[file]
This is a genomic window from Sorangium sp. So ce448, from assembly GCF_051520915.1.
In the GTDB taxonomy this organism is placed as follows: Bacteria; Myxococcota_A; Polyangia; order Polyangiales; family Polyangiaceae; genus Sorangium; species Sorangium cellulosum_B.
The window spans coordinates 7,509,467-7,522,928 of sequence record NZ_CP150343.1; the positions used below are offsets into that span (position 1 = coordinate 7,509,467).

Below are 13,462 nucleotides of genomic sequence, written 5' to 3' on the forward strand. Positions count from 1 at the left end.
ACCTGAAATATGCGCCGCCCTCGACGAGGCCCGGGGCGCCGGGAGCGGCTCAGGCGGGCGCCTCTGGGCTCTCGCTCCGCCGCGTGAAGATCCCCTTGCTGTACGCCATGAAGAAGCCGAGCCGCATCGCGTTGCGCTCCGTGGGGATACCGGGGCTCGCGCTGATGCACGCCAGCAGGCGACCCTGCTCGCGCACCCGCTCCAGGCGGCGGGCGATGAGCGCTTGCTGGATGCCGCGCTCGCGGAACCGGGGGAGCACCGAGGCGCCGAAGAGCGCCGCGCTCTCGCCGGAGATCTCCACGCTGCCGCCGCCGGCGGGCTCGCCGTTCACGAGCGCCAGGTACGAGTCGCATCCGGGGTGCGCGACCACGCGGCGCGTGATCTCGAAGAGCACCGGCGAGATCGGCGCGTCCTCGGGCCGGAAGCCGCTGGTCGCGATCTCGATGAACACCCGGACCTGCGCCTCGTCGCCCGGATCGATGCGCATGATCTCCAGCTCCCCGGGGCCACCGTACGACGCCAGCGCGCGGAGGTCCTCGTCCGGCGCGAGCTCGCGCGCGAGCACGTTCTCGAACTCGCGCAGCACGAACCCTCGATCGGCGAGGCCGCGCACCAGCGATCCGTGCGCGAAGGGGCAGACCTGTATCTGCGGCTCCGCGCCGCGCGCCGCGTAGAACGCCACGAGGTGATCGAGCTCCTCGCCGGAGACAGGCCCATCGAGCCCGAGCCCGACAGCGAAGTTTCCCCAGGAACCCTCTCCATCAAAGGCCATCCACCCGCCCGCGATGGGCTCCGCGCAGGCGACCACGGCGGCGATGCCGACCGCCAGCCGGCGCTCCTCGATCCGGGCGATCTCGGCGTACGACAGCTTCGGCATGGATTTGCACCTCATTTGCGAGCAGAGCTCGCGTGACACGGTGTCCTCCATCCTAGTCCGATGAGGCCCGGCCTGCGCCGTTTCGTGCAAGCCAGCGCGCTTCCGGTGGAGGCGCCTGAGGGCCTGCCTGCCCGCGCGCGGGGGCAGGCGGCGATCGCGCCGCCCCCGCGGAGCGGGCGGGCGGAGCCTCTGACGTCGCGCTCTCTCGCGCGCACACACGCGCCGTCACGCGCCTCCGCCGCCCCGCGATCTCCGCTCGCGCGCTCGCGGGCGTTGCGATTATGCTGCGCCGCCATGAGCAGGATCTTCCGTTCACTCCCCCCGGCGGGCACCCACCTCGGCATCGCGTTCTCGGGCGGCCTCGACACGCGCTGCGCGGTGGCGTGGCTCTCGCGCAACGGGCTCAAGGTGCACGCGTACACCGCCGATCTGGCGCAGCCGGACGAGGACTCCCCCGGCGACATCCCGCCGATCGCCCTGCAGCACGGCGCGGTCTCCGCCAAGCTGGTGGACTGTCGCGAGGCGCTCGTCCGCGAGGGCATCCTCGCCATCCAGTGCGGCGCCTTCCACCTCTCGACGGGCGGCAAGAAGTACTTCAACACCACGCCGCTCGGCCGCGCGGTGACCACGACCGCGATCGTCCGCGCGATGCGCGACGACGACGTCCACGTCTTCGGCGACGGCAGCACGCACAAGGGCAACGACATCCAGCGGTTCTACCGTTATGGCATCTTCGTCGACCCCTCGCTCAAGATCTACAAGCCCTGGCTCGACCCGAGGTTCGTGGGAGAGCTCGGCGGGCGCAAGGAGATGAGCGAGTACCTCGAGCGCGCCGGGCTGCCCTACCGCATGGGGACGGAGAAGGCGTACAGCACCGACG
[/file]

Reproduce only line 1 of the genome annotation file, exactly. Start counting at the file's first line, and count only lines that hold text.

This is a genomic window from Sorangium sp. So ce448, from assembly GCF_051520915.1.